5 Things We'll Miss About Thameslink's Old Trains

By M@ Last edited 18 months ago

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5 Things We'll Miss About Thameslink's Old Trains
Image by Train Photos under CC licence.

Thameslink is the much maligned service that runs through St Pancras, Farringdon and Blackfriars before heading off to mysterious non-London destinations like Luton, Brighton and something called 'Bat and Ball'.

At the time of writing, the route is part-way through introducing a new fleet of trains, which should offer passengers more reliability and comfort. Yet the rickety old rolling stock they're doing away with has its own charms. Here's what we'll miss about the Class 319 experience.

1. Are we there yet?

Who can say? The older Thameslink trains offer no announcements about upcoming stations. To add to the mystery, platform signs are poorly lit, making it a real challenge to work out which station you've reached at night time. This is brilliant, in many ways. First, it gets passengers talking to one another, something you just don't see on other routes. Second, it's a blessed relief to travel on a train that doesn't bombard you with aural dinformation every 2 minutes. And third, it helps justify that expensive smartphone purchase you recently made — no experienced Thameslink passenger ever boards the train without a functioning GPS device and backup compass. As The Beautiful South once sang, while riding on Thameslink: "This could be Rotterdam or anywhere, Liverpool or Rome. Mill Hill or Cricklewood. I better check my phone."

Why we'll miss it: Nothing tests one's resolve quite like an accidental disembarkation at Radlett on the last train home.

2. Improving information

Thameslink's solution to the lack of announcements was to install these cheap plastic brackets in every carriage. The non-digital displays have been promising 'New - Improving information' since early 2016. You can, of course, check your smartphone for up-to-the minute information, but it usually looks like this:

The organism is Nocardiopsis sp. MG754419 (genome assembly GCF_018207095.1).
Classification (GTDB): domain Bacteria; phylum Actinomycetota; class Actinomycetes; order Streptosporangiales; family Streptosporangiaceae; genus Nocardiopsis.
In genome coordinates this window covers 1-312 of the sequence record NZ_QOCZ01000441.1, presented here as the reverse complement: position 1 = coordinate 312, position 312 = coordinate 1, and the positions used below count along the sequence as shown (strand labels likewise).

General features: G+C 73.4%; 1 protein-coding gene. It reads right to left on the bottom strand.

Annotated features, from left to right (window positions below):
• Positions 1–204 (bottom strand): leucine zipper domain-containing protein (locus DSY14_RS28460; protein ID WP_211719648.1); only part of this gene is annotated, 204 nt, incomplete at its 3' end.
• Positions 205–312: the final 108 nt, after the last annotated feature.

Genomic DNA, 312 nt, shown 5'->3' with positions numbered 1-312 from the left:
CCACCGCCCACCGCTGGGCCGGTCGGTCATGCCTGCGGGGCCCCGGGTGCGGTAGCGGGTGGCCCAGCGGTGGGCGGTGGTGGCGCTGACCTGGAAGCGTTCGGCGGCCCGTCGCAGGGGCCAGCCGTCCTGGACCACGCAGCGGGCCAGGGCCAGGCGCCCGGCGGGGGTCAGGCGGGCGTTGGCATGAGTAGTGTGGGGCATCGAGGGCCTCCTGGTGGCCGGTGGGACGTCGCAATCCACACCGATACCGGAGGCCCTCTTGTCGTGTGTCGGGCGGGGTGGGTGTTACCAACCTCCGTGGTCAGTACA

Why we'll miss it: We were really looking forward to that 'improving information'. Would it include tips on maintaining the correct posture? Dinner party etiquette? How to keep a positive outlook in the face of constant rail delays? Alas, the new trains — while finally carrying decent information about the route — are silent on these matters.  

3. The comedy end-of-carriage doors

The retractable door latch has been in widespread use for centuries. This simple device, familiar to any three-year-old, keeps the door shut until someone turns the handle. Thameslink uses a modified type of latch in most of its older carriages, one that gives a convincing impression of firm closure right up until the point where the train accelerates. The door then swings open, to the surprise of whoever just sat down in the neighbouring seat.

Why we'll miss it: Pure schadenfreude. After failing to secure the door ourselves, it's fun to watch the reaction of newcomers to the carriage. First they'll tut, because nobody in the surrounding seats is making the effort to close the door. Then they'll look sheepish when their own efforts end in defeat.

4. The unique colour scheme

Like a bloom of azalea, the pink stanchions and seat handles are a distinctive feature of old-style Thameslink. The moulded, concave plastic above the seats puts us in mind of that kid at school who'd lost the nail on his big toe and delighted in showing the withered digit to everyone. The yucky pairing of this pink with deep-blue seat covers — with both colours recapitulated in a Pollock-esque floor pattern — induces 34% of all vomit incidents on Thameslink trains. As Eddie Cochran once observed: "Sometimes I wonder what I'm a-gonna do. But there ain't no cure for the Thameslink line's hues."

Why we'll miss it: Actually, we won't.

5. Train-length lottery

You wait 9,999 minutes for a train, and then it turns out to be only four carriages long, and no one can fit on. Sure, the platform indicator boards do (sometimes) hint at whether you'll be getting an eight-car or four-car experience, but it's often a bluff. The new trains will all be at least eight carriages, which should ease the problem.

Why we'll miss it: As veterans of the 'service', we've long worked out the best place to stand on each platform so we can quickly change tack if the promised eight-car turns out to be four-car. It's survival of the fittest, mate. If people want to risk standing right down the end of the platform, only to have to sprint back to the middle when a short-arse train arrives, that's their problem.

The last Class 319 trains will be withdrawn from the Thameslink route in 2018, in favour of the shiny new Class 700 trains.  

Last Updated 15 May 2017